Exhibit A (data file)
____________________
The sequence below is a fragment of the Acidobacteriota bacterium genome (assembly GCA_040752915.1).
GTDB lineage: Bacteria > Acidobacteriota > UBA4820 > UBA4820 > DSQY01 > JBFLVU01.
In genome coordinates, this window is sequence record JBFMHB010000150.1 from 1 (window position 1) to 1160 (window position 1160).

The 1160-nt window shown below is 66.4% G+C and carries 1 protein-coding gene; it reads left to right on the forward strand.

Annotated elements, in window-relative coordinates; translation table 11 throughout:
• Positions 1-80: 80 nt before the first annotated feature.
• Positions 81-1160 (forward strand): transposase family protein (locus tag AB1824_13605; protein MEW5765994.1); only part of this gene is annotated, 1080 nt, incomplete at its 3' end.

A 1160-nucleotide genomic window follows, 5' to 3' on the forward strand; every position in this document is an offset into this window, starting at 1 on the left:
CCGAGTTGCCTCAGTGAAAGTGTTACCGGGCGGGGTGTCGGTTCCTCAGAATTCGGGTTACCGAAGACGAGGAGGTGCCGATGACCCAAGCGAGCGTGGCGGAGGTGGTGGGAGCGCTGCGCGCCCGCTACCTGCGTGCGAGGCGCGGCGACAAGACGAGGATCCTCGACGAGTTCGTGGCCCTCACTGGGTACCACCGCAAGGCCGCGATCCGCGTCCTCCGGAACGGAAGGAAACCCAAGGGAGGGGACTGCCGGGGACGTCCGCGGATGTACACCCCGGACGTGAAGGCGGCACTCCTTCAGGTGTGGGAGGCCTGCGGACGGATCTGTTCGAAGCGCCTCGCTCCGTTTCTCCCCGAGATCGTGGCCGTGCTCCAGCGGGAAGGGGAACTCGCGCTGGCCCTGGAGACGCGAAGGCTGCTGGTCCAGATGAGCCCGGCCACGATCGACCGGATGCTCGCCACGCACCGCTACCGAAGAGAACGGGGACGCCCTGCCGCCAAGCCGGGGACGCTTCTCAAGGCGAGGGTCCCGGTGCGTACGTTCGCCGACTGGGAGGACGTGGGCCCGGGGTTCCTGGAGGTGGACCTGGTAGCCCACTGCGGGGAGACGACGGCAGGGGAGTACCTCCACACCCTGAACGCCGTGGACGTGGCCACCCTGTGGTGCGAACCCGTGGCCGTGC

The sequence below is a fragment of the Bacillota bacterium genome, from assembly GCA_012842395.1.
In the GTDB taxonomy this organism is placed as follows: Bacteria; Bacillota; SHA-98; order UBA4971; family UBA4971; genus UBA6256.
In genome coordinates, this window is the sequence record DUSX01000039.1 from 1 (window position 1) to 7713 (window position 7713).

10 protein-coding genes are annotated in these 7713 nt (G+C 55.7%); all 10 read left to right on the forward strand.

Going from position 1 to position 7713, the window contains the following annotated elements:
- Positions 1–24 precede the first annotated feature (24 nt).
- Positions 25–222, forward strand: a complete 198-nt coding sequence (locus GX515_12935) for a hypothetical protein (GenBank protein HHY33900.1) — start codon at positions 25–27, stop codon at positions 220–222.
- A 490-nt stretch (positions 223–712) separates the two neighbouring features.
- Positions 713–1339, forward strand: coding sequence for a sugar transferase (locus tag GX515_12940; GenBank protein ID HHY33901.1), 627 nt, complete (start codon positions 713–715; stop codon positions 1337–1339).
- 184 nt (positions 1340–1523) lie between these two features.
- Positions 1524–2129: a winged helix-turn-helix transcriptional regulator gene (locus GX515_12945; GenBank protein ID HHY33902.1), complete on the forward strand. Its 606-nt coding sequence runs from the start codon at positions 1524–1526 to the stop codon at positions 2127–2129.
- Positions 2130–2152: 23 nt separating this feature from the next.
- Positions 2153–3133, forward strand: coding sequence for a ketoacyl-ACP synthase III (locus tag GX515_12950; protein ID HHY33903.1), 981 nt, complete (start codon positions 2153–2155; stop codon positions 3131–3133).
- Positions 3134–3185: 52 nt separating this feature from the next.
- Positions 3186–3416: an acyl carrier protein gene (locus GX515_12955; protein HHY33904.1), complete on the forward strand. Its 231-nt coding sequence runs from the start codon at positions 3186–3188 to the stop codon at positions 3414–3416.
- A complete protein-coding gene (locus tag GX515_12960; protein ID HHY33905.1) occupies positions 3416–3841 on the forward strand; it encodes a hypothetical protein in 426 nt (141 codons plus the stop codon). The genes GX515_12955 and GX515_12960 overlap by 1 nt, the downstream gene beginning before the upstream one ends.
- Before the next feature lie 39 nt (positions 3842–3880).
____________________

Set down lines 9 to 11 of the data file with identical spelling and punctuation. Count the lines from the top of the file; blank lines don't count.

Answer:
CCGAGTTGCCTCAGTGAAAGTGTTACCGGGCGGGGTGTCGGTTCCTCAGAATTCGGGTTACCGAAGACGAGGAGGTGCCGATGACCCAAGCGAGCGTGGCGGAGGTGGTGGGAGCGCTGCGCGCCCGCTACCTGCGTGCGAGGCGCGGCGACAAGACGAGGATCCTCGACGAGTTCGTGGCCCTCACTGGGTACCACCGCAAGGCCGCGATCCGCGTCCTCCGGAACGGAAGGAAACCCAAGGGAGGGGACTGCCGGGGACGTCCGCGGATGTACACCCCGGACGTGAAGGCGGCACTCCTTCAGGTGTGGGAGGCCTGCGGACGGATCTGTTCGAAGCGCCTCGCTCCGTTTCTCCCCGAGATCGTGGCCGTGCTCCAGCGGGAAGGGGAACTCGCGCTGGCCCTGGAGACGCGAAGGCTGCTGGTCCAGATGAGCCCGGCCACGATCGACCGGATGCTCGCCACGCACCGCTACCGAAGAGAACGGGGACGCCCTGCCGCCAAGCCGGGGACGCTTCTCAAGGCGAGGGTCCCGGTGCGTACGTTCGCCGACTGGGAGGACGTGGGCCCGGGGTTCCTGGAGGTGGACCTGGTAGCCCACTGCGGGGAGACGACGGCAGGGGAGTACCTCCACACCCTGAACGCCGTGGACGTGGCCACCCTGTGGTGCGAACCCGTGGCCGTGC

The sequence below is a fragment of the Bacillota bacterium genome, from assembly GCA_012842395.1.
In the GTDB taxonomy this organism is placed as follows: Bacteria; Bacillota; SHA-98; order UBA4971; family UBA4971; genus UBA6256.